The third reason is due to the isolation of Antarctica far from the other landmasses on earth. It is isolated in the main from the rest of the world's weather in a way that the Arctic isn't. It doesn't get any warm air spilling from nearby continents as does the Arctic from Canada and Russia. Warm air from the tropics that finds its way northwards finds it much more difficult to do the same southwards. Antarctica generally has its own weather systems that rush round and round the continent having nothing to do with the rest of the world.
Who lives there?
Antarctica has no native population or permanent residents. In this sense it was truly the first and only continent that was "discovered" in that there weren't any people already living there. No-one had set eyes on Antarctica before 1820.
Early explorers and then later on, whalers and sealers, were literally the first people to ever set eyes on Antarctica. As the 20th century progressed various countries set up permanently manned scientific bases. A combination of scientists and specialist support staff would spend from a few months to a couple of years before handing over to the next party arriving. This pattern has continued to the present day, with more and more bases being opened, some closed down, some buried and some literally drifting away as the part of the ice shelf that they were built on, broke off and became an iceberg.
So the answer to the question "Who lives there" is "no-one". Antarctica is occupied by a succession of visitors, measured in thousands in the summer and hundreds occupying the various scientific bases in the winter.
What is the Antarctic convergence?
The Antarctic Convergence (also known as the Antarctic Polar Front) marks the true outer edge of Antarctica. It is a circumpolar strip of sea around the southern most reaches of the Atlantic, Indian and Pacific oceans varying between about 45Â° and 60Â° South. It's exact position is somewhat variable, but it is a very real and permanent feature. The surface temperature changes by 2-3Â°C from one side of the convergence (polar front) to the other, there are also changes in the chemical composition of the water.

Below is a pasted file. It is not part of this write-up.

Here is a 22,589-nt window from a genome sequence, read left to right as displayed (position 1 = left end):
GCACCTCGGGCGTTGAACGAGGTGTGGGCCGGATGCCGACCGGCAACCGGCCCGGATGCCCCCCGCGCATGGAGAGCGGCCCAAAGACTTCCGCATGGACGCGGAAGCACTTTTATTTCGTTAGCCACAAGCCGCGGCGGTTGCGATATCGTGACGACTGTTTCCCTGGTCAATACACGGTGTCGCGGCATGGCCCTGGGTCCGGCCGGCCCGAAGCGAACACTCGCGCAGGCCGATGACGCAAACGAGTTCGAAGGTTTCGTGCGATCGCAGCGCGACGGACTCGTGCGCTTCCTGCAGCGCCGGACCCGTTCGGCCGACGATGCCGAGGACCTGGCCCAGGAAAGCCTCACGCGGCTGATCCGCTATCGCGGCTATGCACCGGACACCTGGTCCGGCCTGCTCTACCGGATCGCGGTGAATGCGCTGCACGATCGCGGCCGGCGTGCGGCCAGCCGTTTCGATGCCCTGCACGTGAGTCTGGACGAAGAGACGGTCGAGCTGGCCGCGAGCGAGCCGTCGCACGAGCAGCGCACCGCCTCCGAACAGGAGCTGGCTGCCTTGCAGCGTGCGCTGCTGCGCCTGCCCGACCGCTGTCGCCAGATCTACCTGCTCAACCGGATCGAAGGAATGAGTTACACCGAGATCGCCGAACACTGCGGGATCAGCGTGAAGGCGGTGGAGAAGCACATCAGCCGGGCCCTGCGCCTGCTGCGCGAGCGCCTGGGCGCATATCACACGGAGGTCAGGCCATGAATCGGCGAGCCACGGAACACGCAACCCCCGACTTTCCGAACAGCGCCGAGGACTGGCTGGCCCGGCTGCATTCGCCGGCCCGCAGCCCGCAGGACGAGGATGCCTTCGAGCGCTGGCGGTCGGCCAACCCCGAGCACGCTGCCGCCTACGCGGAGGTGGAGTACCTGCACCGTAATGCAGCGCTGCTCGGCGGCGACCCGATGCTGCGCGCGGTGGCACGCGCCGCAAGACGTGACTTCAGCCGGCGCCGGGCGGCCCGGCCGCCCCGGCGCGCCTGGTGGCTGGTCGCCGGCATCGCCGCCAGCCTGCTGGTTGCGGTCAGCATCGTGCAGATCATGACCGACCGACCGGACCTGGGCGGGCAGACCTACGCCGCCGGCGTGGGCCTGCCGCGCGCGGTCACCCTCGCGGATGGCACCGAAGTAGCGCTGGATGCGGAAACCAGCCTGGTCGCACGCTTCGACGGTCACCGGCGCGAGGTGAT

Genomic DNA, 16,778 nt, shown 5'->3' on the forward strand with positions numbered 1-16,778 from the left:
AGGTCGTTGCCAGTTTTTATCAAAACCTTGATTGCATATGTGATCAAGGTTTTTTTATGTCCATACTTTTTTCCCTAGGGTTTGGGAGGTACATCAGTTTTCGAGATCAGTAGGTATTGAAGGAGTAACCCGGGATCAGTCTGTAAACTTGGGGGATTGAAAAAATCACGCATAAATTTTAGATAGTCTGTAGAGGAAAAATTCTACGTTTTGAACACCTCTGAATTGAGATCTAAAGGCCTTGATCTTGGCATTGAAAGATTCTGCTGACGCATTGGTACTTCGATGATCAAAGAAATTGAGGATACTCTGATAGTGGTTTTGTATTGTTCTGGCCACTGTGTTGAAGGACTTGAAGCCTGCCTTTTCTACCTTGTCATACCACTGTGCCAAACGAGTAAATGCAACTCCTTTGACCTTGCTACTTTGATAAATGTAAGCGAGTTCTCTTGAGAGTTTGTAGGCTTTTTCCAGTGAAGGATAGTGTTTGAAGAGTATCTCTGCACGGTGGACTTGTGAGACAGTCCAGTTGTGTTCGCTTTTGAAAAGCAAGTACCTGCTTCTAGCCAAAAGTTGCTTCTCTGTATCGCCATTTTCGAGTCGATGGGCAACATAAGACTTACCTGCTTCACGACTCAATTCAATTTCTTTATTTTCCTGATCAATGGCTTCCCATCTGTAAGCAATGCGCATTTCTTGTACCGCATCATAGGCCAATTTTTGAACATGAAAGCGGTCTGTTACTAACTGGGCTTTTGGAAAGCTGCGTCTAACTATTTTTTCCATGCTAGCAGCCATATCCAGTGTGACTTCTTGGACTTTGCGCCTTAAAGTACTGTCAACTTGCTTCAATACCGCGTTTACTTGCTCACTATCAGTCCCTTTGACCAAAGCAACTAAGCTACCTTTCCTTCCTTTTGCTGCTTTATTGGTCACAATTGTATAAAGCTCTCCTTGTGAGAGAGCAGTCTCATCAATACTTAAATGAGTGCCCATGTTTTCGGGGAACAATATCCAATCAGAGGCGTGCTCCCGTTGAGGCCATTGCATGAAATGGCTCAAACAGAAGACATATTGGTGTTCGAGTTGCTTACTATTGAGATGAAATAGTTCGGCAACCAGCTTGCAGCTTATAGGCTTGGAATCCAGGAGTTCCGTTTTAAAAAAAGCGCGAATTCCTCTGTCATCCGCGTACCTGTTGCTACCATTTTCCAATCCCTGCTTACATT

There is sufficient difference across the convergence that the seas around Antarctica are known as a distinct "Southern" or "Antarctic" ocean, rather than simply being the most southerly parts of the Atlantic, Indian and Pacific oceans.
The strip of water that comprises the Antarctic convergence is around 40km wide and it has been in existence for about 20 million years. It is not fixed in place, but usually stays within about half a degree of latitude (35 miles) of the average position, a broad ribbon drifting back and forth. During this time there has been little exchange of marine life from one side to the other. For instance, there are virtually no Decapod Crustaceans (crabs, lobsters etc.) in Antarctica, despite their being found in quantity elsewhere in the world's oceans including the Arctic.
The convergence is a complex and turbulent area. Sea water that has cooled dramatically around the Antarctic continent and so become heavier, starts to flow northwards along the sea bed. It meets deep, warmer south-flowing water from equatorial regions at the Antarctic convergence which results in an upwelling of the deep waters to the surface. This upwelling brings a great many dissolved nutrients with it which acts like fertiliser for the southern ocean and is the reason that the seas around Antarctica are so surprisingly productive despite the cold temperatures.
Who owns Antarctica?
In the early decades of the 20th century seven nations, Argentina, Australia, Chile, France, Great Britain, New Zealand, and Norway announced territorial claims to parts of Antarctica. In 1961 the Antarctic Treaty was signed by these nations and others and these territorial claims put aside in the interests of international cooperation in scientific research.
A prelude to the Antarctic Treaty was the systematic exploration and scientific investigation of Antarctica which properly began with the International Geophysical Year (IGY), July 1st 1957 to December 31st 1958. 35 scientific stations were established on the Antarctic continent with another 15 on sub Antarctic islands by 12 different nations during the IGY.
The IGY was such a success that the benefits of international co-operation seemed well worth continuing. The IGY was therefore followed by a year of International Geophysical Cooperation when the 12 nations (Argentina, Australia, Belgium, Chile, France, Japan, New Zealand, Norway, South Africa, USA, USSR and the United Kingdom) decided to continue their research. Representatives of the 12 nations met in Washington, D.C. in 1959 to draft and sign the Antarctic Treaty. This agreement dedicated the entire continent to peaceful scientific investigation. It came into effect in 1961 and all territorial claims were suspended. In 1991, 24 nations approved a protocol (addition) to the treaty that would ban oil and other mineral exploration for at least 50 years, so put 2041 in your mental diary and contact your representative or president at the time.
The answer to "Who owns Antarctica" is "no-one and everyone".
Antarctic Treaty Papers read the actual documents
Picture credits, copyright pictures used by permission: Gentoo penguin clipart - Clip Art Queen / Map of Antarctica and the Southern Ocean - Hogweard, Creative Commons 3.0 Share and Share Alike Unported license